A six-year class action against District public schools officials over a failure to provide special education programs to preschoolers won't be decertified in light of the Supreme Court's June 2011 ruling in Wal-Mart Stores Inc. v. Dukes.
U.S. District Chief Judge Royce Lamberth, in one of two opinions (PDF) published Wednesday morning, found that the class in this case – unlike the female Wal-Mart employees who had attempted to certify a class in Wal-Mart – showed enough "commonality" in that they all claimed to have been denied their legal right to a "free appropriate public education."
Lamberth also issued a new ruling (PDF) on the merits of the case, finding that the city continued to fail to identify eligible students and properly provide special education programs for preschoolers from 2008 through April 6 of this year. The opinion extends an order from last year finding that the city had failed to provide these programs during the period before 2007.
Lead counsel for the plaintiffs, Bruce Terris of Washington’s Terris, Pravlik & Millian, as well as a representative of the city attorney general’s office, were not immediately available for comment.
A spokesman for District of Columbia Public Schools, Frederick Lewis, said in an e-mail that, “We cannot comment while the Court’s Orders are under review.” Lewis also noted that the city is ranked 15th among states nationwide in its identification of students eligible for special education services.
It’s a case that’s proved troublesome for the city in the past. On May 9, Lamberth issued an opinion criticizing the city for its handling of discovery in the case, writing that “a discovery violation of this exotic magnitude is literally unheard of in this Court.”
The class action stems from allegations that city school officials failed to identify and provide special education programs to preschool students in need for years, in violation of the Individuals with Disabilities in Education Act (IDEA) and other federal and local statutes, according to the complaint (PDF). The class was certified in 2006.
The city moved to decertify (PDF) the class in March, arguing that the name plaintiffs had aged out of the class. Following the Supreme Court’s ruling in Wal-Mart, the city filed an additional brief (PDF) on July 1, arguing that, just as in Wal-Mart, the plaintiffs here “bundled together multiple different allegations of a variety of different provisions” and that the “complaint sweeps too broadly for purposes of commonality.”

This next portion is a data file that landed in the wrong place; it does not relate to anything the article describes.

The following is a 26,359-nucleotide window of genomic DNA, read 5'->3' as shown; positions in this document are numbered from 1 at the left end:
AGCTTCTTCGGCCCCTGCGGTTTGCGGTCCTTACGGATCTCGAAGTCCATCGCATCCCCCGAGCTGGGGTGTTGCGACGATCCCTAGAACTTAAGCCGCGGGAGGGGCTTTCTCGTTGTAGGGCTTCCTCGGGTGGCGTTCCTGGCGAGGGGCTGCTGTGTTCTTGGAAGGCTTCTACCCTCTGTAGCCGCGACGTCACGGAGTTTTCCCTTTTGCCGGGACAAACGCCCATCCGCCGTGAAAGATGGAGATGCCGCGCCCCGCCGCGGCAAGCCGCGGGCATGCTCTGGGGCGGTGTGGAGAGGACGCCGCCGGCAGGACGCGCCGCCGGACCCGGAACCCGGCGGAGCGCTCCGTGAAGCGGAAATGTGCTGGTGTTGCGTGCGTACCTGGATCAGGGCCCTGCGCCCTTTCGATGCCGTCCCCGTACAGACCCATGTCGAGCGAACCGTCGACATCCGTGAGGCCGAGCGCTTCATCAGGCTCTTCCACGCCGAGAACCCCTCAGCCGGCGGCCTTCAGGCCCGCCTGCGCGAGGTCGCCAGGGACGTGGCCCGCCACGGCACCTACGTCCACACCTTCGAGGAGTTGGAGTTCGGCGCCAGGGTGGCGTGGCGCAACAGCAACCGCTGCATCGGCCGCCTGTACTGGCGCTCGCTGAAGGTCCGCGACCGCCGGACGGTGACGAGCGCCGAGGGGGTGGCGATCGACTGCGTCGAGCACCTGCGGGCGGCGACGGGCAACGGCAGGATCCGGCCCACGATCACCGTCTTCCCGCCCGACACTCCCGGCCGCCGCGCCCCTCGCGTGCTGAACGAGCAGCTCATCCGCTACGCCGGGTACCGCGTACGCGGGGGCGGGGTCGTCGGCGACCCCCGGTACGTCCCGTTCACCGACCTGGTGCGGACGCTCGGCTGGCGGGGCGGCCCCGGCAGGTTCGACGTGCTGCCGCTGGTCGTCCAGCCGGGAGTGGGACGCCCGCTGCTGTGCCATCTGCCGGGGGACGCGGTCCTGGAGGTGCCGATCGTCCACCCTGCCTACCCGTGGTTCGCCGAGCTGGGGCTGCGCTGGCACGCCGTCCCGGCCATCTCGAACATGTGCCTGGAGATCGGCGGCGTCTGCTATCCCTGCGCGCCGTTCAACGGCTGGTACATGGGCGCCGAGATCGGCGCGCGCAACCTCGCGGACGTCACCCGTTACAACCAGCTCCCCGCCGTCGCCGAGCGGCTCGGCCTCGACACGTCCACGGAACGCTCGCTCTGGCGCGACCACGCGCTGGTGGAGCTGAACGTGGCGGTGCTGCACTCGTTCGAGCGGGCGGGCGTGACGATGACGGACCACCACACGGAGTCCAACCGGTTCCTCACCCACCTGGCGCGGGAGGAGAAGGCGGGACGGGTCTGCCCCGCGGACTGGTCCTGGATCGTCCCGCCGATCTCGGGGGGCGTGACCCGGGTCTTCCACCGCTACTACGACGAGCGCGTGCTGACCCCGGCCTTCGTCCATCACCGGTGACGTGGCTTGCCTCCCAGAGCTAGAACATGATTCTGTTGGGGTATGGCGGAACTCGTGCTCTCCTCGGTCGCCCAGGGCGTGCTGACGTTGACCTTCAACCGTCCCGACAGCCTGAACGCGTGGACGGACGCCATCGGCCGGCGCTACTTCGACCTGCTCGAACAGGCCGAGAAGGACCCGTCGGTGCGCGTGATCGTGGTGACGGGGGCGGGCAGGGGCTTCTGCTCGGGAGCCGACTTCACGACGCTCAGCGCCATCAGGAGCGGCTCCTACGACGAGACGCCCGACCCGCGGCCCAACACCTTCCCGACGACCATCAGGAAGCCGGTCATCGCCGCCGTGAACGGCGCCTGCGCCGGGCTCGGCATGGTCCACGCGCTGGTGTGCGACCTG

In the opinion today, Lamberth wrote that once the class was certified, the name plaintiffs could continue to represent the interests of the class, even if they had grown too old to be directly affected by the outcome. On the Wal-Mart question, Lamberth found that the plaintiffs “amply” showed that there are issues common to the entire class.
“All of the class members have suffered the same injury: denial of their statutory right to a free appropriate public education,” Lamberth wrote. Just because the plaintiffs might have been denied that education in different ways, the judge wrote, “the superficially different allegations in this case points back to a basic injury common to all members of the class."
In the other opinion, Lamberth found that the city public school system had continued to fail to identify and provide special education services to eligible preschool children. Lamberth presided over a bench trial in the case in April. The judge found that while the city had made some reforms, they were undone by turnover within the school system.
“Since defendants have demonstrated their historic inability to keep their promises to the District’s disabled preschool children, this Court hereby makes it crystal clear that failing to abide by the Court’s Order will earn defendants far more significant court involvement and oversight than is ordered this day,” Lamberth wrote.